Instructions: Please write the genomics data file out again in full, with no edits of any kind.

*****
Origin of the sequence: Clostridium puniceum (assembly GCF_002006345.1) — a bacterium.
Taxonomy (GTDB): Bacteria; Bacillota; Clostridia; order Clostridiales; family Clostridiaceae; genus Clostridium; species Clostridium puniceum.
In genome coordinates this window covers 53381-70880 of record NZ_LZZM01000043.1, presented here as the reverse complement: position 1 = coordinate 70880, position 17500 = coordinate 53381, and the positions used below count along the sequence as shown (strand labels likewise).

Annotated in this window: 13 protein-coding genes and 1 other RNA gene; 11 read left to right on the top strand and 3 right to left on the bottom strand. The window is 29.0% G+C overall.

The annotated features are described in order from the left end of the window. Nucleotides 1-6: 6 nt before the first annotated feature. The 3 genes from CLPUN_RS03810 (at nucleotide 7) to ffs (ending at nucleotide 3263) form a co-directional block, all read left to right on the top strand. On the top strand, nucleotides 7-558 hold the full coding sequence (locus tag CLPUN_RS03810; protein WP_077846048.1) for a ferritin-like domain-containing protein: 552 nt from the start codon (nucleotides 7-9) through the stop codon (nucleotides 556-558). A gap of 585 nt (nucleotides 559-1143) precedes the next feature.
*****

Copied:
Origin of the sequence: Clostridium puniceum (assembly GCF_002006345.1) — a bacterium.
Taxonomy (GTDB): Bacteria; Bacillota; Clostridia; order Clostridiales; family Clostridiaceae; genus Clostridium; species Clostridium puniceum.
In genome coordinates this window covers 53381-70880 of record NZ_LZZM01000043.1, presented here as the reverse complement: position 1 = coordinate 70880, position 17500 = coordinate 53381, and the positions used below count along the sequence as shown (strand labels likewise).

Annotated in this window: 13 protein-coding genes and 1 other RNA gene; 11 read left to right on the top strand and 3 right to left on the bottom strand. The window is 29.0% G+C overall.

The annotated features are described in order from the left end of the window. Nucleotides 1-6: 6 nt before the first annotated feature. The 3 genes from CLPUN_RS03810 (at nucleotide 7) to ffs (ending at nucleotide 3263) form a co-directional block, all read left to right on the top strand. On the top strand, nucleotides 7-558 hold the full coding sequence (locus tag CLPUN_RS03810; protein WP_077846048.1) for a ferritin-like domain-containing protein: 552 nt from the start codon (nucleotides 7-9) through the stop codon (nucleotides 556-558). A gap of 585 nt (nucleotides 559-1143) precedes the next feature.